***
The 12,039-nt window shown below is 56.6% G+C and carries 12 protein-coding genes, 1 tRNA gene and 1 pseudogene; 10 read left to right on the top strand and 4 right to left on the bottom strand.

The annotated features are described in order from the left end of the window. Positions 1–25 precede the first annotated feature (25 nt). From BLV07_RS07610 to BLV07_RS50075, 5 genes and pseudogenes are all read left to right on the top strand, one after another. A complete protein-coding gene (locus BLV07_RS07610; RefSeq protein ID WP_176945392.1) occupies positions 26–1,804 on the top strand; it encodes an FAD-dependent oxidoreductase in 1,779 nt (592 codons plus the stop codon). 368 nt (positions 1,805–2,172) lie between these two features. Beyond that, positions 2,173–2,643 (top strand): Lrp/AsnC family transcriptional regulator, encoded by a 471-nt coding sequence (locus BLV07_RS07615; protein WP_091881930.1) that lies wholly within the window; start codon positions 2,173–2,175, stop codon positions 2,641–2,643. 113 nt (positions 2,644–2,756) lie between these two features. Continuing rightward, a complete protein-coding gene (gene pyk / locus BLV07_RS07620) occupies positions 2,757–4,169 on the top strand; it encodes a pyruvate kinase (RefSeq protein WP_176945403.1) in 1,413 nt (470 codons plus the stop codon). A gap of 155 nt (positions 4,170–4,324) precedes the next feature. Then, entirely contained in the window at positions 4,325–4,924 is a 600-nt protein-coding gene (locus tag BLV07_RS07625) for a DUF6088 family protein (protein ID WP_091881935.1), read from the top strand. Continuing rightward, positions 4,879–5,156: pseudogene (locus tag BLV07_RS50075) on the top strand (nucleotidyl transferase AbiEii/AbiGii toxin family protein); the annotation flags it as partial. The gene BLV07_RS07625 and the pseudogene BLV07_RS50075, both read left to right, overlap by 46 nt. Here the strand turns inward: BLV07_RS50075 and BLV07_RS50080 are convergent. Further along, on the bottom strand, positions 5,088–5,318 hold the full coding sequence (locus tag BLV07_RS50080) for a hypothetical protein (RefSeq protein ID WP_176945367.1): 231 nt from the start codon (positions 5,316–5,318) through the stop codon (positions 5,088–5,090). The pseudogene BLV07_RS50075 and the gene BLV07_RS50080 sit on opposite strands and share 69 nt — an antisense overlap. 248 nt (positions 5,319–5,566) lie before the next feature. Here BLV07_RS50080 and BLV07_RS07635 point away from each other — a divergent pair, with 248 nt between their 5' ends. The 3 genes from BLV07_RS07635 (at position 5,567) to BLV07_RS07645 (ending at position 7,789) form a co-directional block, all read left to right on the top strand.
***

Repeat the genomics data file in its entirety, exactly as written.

The 12,039-nt window shown below is 56.6% G+C and carries 12 protein-coding genes, 1 tRNA gene and 1 pseudogene; 10 read left to right on the top strand and 4 right to left on the bottom strand.

The annotated features are described in order from the left end of the window. Positions 1–25 precede the first annotated feature (25 nt). From BLV07_RS07610 to BLV07_RS50075, 5 genes and pseudogenes are all read left to right on the top strand, one after another. A complete protein-coding gene (locus BLV07_RS07610; RefSeq protein ID WP_176945392.1) occupies positions 26–1,804 on the top strand; it encodes an FAD-dependent oxidoreductase in 1,779 nt (592 codons plus the stop codon). 368 nt (positions 1,805–2,172) lie between these two features. Beyond that, positions 2,173–2,643 (top strand): Lrp/AsnC family transcriptional regulator, encoded by a 471-nt coding sequence (locus BLV07_RS07615; protein WP_091881930.1) that lies wholly within the window; start codon positions 2,173–2,175, stop codon positions 2,641–2,643. 113 nt (positions 2,644–2,756) lie between these two features. Continuing rightward, a complete protein-coding gene (gene pyk / locus BLV07_RS07620) occupies positions 2,757–4,169 on the top strand; it encodes a pyruvate kinase (RefSeq protein WP_176945403.1) in 1,413 nt (470 codons plus the stop codon). A gap of 155 nt (positions 4,170–4,324) precedes the next feature. Then, entirely contained in the window at positions 4,325–4,924 is a 600-nt protein-coding gene (locus tag BLV07_RS07625) for a DUF6088 family protein (protein ID WP_091881935.1), read from the top strand. Continuing rightward, positions 4,879–5,156: pseudogene (locus tag BLV07_RS50075) on the top strand (nucleotidyl transferase AbiEii/AbiGii toxin family protein); the annotation flags it as partial. The gene BLV07_RS07625 and the pseudogene BLV07_RS50075, both read left to right, overlap by 46 nt. Here the strand turns inward: BLV07_RS50075 and BLV07_RS50080 are convergent. Further along, on the bottom strand, positions 5,088–5,318 hold the full coding sequence (locus tag BLV07_RS50080) for a hypothetical protein (RefSeq protein ID WP_176945367.1): 231 nt from the start codon (positions 5,316–5,318) through the stop codon (positions 5,088–5,090). The pseudogene BLV07_RS50075 and the gene BLV07_RS50080 sit on opposite strands and share 69 nt — an antisense overlap. 248 nt (positions 5,319–5,566) lie before the next feature. Here BLV07_RS50080 and BLV07_RS07635 point away from each other — a divergent pair, with 248 nt between their 5' ends. The 3 genes from BLV07_RS07635 (at position 5,567) to BLV07_RS07645 (ending at position 7,789) form a co-directional block, all read left to right on the top strand.